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  • Writer's pictureRaz Tsafrir

The Golan Heights

Updated: Jun 7, 2020

The Golan in an elevated volcanic plateau stretching for 70 km from the Yarmouk rive in the south, to the Saar river in the north. The Golan is covered with basalt rock and inactive volcanoes from north to south. In biblical times the area was known as Bashan and was not inherited to the 12 Jewish tribes. The Yaturi tribe inhabited the region living off the land, but there are signs of ancient pagan rituals in places like Rujum el Hiri that date back 5000 years.

Jewish settlement in the Golan date back to the 2nd temple era, with famous towns as Gamla, Qazrin, Ein Kshatot and Banias.

Gamla was the first town to fall to the Romans in the big rebellion in 67 AD and its massive suicide happened 6 years before Masada. Ancient synagogues in those ancient Jewish settlements are still standing, especially the reconstructed one in Ein Kshatot. The Golan is one of the most beautiful regions in Israel, with snowy winters, big rivers, amazing scenery, cool cowboy life, excellent food and clean, fresh air. The Golan is filled with natural and man-made pools (we call them officers pools) where yo ucan dip and enjoy cold fresh water in a hot summer day.

The Golan is divided by a political border between Israel and Syria but its important to remember that it actually stretches east to he Rokad river, deep inside Syria. Israel conquered the Golan from Syria in the 6 day was in 1967 and annexed it in 1981. Today the Golan is flourishing with more than 40,000 Jewish settlers living side by side with some 10,000 Druze, enjoying excellent quality of life and easy access to Israel's only ski resort on mount Hermon.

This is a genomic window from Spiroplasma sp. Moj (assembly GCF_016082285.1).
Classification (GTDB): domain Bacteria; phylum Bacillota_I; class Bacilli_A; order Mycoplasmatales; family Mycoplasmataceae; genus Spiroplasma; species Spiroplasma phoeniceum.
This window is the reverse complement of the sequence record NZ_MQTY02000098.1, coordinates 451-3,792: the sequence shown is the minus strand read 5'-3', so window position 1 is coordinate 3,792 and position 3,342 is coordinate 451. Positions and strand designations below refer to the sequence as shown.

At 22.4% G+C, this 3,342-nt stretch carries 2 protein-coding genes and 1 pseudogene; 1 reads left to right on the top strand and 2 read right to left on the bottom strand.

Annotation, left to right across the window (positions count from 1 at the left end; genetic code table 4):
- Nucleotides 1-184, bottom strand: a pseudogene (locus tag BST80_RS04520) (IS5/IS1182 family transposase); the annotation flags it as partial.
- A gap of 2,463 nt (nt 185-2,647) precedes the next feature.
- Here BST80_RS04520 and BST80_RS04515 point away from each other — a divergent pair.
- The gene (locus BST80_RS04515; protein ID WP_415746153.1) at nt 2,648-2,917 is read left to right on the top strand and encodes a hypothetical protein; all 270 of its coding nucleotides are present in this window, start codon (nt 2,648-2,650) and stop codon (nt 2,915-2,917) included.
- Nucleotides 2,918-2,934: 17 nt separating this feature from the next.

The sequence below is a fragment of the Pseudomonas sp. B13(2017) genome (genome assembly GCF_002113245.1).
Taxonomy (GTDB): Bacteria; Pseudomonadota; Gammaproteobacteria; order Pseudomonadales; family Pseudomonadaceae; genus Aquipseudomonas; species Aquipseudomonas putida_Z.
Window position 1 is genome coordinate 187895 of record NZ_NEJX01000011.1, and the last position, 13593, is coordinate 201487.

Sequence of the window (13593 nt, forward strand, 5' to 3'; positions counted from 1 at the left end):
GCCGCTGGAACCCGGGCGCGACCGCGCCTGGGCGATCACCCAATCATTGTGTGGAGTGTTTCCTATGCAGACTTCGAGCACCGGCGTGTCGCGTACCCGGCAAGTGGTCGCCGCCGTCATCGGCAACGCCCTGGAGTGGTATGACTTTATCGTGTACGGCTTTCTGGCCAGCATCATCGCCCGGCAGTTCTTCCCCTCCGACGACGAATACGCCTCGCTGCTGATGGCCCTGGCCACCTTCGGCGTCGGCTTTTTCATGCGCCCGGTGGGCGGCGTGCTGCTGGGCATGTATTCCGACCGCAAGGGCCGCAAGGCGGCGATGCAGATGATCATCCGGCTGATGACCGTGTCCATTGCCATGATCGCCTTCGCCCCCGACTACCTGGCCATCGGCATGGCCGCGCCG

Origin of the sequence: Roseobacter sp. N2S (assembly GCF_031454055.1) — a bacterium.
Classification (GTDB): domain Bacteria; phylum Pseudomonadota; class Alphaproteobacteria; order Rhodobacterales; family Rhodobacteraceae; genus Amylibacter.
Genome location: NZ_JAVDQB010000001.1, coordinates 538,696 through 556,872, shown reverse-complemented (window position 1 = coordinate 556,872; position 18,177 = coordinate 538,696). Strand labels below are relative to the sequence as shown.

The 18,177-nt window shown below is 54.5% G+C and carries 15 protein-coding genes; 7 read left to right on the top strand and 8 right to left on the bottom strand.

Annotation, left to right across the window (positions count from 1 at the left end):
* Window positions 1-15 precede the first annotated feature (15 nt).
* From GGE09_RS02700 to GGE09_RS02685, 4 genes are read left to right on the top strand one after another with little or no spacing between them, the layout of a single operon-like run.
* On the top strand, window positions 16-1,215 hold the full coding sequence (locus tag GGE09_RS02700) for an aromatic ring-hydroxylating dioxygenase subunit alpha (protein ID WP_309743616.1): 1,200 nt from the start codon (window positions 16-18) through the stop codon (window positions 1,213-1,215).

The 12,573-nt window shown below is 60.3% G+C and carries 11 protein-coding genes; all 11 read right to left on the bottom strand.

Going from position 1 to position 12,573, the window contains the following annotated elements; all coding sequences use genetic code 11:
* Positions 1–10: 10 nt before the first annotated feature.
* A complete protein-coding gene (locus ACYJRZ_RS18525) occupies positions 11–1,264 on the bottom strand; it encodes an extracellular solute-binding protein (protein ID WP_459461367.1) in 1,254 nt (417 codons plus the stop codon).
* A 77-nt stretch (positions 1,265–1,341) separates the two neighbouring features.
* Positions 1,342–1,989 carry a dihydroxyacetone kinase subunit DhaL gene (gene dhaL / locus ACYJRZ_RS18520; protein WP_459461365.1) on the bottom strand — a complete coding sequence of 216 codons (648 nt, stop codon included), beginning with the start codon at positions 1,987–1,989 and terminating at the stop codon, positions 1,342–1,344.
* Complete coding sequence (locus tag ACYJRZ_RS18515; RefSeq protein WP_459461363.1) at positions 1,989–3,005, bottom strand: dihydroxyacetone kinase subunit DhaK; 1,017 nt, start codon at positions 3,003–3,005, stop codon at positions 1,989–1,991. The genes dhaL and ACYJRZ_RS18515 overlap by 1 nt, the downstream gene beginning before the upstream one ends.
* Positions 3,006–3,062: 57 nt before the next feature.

The Golan is a site to some brutal battles in the Yom Kipur war in 1973. Tel Saki, Tel Faher, Emek Habaha and others are a vivid memory of the huge cost of living in this land. Today these sites are visited by tourists who see and hear of soldiers bravery.

Mt. Hermon stands proud at 2,230 meters. The highest mountain in Israel, and our only ski resort.

Ein Kshatot, a 2000 years old reconstructed synagogue. 2M stones were put together to resurrect this amazing monument from the 2nd temple era.

Tel Saki, an Israeli 1973 battlefield against the Syrians.

Nimrod fortress, a 13th century Mamluc fortress overlooking the Hula valley and the Golan.

The heroic stories of the Gamla rebels who fought the Romans and when the walls were compromised, decided to jump from the city walls, 5 years before Masada.

Banias, a 6,000 years old city built for Pan, the God of the shepherds, and the Agripas palace.

The hot springs of the Roman city Hamat Gader.

The Jordan river (upper part) in winter. An amazing experience.

Iris falls, Zavitan river at winter.

My bike on top of Alonei Habashan, Golan Heights.

Other attractions include: walking trails in the Yehudia, Elal and Jilabun rivers and "Officers pool"; Volcanic park walks through the geological eras; War memorials in Tel Fahr, Bacha valley; The Old city of Qatzrin, and nearby Golan winery.

The Golan cowboys graze cattle and produce great wine.  The Golan offers great food and excellent volcanic scenery. We get to see all that in our 7 and 14 day tours of Israel. In these tours we also spend a night in the Golan and ride through some mountains to overlook Syria.

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